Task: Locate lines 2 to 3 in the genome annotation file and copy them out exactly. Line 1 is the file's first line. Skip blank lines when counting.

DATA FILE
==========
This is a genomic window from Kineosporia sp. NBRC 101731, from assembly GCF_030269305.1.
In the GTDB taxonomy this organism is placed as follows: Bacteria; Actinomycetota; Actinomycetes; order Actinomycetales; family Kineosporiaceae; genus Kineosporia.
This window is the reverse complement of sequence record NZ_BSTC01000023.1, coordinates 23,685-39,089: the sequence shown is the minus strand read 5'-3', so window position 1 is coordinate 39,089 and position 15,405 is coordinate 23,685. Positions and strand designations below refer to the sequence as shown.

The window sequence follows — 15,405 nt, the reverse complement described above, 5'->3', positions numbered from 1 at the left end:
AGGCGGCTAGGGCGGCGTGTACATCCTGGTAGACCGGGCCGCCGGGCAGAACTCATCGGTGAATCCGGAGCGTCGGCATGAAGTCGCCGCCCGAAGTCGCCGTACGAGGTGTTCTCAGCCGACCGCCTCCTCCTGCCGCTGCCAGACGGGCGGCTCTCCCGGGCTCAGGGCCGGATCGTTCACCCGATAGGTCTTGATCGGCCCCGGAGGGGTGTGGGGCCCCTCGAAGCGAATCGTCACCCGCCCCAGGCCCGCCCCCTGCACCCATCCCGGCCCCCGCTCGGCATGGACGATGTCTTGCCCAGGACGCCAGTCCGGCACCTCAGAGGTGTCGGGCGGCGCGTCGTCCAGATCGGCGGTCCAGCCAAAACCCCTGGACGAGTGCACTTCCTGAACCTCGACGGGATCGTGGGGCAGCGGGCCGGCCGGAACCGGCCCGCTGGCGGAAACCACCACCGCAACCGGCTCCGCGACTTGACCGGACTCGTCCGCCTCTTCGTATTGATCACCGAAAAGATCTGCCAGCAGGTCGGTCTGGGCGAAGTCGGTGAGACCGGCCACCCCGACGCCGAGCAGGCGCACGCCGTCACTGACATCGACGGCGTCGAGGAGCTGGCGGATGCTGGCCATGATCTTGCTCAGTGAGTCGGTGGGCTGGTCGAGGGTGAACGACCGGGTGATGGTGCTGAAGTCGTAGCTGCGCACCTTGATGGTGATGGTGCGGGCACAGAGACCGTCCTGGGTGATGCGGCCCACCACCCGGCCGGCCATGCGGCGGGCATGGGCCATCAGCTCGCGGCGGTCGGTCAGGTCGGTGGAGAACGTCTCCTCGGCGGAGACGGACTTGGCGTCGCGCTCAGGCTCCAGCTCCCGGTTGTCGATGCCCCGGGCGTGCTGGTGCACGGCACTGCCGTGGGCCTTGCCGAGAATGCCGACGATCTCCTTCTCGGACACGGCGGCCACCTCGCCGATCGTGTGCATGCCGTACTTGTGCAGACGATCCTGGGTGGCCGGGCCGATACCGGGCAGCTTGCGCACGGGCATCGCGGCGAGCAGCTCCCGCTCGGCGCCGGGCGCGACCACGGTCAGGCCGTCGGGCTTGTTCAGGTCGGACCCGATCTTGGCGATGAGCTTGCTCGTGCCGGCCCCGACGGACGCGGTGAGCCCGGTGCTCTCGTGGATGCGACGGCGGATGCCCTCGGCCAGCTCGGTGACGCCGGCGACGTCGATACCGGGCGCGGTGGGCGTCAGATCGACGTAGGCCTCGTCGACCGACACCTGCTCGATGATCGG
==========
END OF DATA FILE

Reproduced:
In the GTDB taxonomy this organism is placed as follows: Bacteria; Actinomycetota; Actinomycetes; order Actinomycetales; family Kineosporiaceae; genus Kineosporia.
This window is the reverse complement of sequence record NZ_BSTC01000023.1, coordinates 23,685-39,089: the sequence shown is the minus strand read 5'-3', so window position 1 is coordinate 39,089 and position 15,405 is coordinate 23,685. Positions and strand designations below refer to the sequence as shown.